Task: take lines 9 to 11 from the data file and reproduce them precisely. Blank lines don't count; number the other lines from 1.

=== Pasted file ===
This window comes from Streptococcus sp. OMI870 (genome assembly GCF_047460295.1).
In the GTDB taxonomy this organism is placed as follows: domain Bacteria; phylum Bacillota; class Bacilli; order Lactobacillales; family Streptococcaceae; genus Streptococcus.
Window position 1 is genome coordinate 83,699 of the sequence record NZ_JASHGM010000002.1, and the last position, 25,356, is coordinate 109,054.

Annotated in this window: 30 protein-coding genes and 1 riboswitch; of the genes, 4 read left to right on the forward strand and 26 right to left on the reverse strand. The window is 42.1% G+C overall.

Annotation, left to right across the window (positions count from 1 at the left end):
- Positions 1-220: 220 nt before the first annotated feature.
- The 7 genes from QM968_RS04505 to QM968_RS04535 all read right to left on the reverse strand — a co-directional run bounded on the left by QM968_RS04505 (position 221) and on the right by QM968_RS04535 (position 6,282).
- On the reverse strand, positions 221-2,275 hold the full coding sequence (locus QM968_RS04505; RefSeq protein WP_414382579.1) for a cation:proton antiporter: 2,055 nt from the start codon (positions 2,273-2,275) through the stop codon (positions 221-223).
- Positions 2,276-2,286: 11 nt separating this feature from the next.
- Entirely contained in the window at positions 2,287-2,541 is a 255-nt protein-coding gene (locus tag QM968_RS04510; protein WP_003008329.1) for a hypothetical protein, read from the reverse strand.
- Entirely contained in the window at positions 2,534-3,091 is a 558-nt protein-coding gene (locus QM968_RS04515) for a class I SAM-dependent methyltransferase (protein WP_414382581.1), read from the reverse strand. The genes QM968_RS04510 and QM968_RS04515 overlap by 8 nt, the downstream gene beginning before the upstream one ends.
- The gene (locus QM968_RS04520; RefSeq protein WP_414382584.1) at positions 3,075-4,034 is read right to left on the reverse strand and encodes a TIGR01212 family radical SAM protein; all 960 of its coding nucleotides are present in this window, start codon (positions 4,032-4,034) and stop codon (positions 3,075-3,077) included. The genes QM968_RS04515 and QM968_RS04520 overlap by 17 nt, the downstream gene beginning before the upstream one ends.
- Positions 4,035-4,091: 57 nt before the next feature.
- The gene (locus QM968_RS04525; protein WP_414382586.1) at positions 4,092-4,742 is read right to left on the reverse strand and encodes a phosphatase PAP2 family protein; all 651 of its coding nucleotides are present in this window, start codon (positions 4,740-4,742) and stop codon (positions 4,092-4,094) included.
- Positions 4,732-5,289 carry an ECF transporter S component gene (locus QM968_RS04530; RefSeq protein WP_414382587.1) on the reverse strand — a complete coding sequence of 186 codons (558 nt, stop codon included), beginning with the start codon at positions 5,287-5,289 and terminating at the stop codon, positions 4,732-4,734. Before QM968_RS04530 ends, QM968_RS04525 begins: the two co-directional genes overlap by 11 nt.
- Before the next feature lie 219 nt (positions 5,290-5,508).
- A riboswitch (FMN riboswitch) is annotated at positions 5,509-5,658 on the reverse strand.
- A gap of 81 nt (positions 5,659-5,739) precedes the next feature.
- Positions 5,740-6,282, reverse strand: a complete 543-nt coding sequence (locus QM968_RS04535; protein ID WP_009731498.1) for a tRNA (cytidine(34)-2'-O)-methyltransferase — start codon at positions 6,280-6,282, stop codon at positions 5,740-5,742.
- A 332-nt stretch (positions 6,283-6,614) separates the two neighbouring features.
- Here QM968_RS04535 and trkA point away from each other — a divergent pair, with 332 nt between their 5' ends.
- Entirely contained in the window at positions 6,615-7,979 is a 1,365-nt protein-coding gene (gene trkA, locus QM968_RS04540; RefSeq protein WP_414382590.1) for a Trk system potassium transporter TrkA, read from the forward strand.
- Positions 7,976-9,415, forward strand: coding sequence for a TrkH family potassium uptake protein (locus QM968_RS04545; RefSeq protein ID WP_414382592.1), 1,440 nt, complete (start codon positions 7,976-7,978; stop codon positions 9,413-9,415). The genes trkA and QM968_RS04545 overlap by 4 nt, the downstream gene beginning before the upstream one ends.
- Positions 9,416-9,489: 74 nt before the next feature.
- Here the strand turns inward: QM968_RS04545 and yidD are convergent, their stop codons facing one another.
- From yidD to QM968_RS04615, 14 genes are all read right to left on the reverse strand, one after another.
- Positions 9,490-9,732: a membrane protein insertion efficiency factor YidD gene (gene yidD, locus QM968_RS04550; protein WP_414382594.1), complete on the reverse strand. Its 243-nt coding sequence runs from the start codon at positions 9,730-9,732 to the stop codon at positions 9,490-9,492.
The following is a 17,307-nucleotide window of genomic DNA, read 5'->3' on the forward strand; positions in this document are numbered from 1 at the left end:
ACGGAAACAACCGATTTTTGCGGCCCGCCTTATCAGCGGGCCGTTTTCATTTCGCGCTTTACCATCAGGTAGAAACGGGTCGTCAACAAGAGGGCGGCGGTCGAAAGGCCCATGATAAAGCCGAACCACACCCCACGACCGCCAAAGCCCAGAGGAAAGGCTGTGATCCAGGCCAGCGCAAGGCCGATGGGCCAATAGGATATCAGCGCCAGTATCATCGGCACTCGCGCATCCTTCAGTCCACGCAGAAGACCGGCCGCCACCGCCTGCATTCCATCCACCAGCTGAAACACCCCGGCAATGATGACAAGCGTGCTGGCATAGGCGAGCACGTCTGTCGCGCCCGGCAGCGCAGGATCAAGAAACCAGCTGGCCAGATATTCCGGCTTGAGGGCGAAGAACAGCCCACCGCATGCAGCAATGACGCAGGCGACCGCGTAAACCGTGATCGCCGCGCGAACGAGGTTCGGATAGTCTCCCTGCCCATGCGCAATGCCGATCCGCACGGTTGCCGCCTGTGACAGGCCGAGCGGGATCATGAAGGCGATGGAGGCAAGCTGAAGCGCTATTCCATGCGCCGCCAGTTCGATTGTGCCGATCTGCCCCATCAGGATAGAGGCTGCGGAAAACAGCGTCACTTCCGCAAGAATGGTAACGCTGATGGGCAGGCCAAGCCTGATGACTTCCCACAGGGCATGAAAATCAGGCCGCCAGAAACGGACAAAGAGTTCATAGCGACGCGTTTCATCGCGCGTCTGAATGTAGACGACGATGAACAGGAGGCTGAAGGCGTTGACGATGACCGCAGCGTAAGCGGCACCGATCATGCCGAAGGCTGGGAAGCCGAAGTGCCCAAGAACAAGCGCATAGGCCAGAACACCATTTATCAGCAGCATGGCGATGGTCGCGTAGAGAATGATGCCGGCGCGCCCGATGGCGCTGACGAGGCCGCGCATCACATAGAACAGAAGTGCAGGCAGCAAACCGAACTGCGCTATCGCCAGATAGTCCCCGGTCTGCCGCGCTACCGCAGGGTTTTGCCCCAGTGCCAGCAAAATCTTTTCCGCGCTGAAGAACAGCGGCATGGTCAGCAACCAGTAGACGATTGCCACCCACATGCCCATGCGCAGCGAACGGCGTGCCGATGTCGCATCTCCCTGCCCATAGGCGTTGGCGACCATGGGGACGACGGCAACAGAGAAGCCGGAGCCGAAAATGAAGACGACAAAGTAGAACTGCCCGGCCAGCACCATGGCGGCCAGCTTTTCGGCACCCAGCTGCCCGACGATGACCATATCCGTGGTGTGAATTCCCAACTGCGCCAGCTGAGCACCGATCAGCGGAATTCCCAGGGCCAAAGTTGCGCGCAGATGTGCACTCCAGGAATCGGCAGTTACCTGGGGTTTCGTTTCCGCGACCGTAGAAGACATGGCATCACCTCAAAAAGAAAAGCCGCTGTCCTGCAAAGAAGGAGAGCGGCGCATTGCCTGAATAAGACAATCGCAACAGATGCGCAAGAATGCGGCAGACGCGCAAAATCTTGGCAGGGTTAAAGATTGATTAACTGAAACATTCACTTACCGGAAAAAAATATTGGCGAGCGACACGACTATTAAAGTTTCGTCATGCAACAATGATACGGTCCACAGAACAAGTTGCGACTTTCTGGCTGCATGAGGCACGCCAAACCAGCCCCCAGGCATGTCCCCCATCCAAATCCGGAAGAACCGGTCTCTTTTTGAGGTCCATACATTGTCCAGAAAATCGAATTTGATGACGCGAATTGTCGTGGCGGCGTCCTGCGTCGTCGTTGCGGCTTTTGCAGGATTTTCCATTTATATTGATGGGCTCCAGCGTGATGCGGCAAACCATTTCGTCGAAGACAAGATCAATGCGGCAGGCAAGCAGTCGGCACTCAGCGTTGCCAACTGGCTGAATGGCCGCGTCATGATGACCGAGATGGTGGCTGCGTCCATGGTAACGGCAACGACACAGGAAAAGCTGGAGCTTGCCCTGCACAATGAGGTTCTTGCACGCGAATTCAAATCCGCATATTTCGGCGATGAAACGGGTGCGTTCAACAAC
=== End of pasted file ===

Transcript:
- Positions 2,276-2,286: 11 nt separating this feature from the next.
- Entirely contained in the window at positions 2,287-2,541 is a 255-nt protein-coding gene (locus tag QM968_RS04510; protein WP_003008329.1) for a hypothetical protein, read from the reverse strand.
- Entirely contained in the window at positions 2,534-3,091 is a 558-nt protein-coding gene (locus QM968_RS04515) for a class I SAM-dependent methyltransferase (protein WP_414382581.1), read from the reverse strand. The genes QM968_RS04510 and QM968_RS04515 overlap by 8 nt, the downstream gene beginning before the upstream one ends.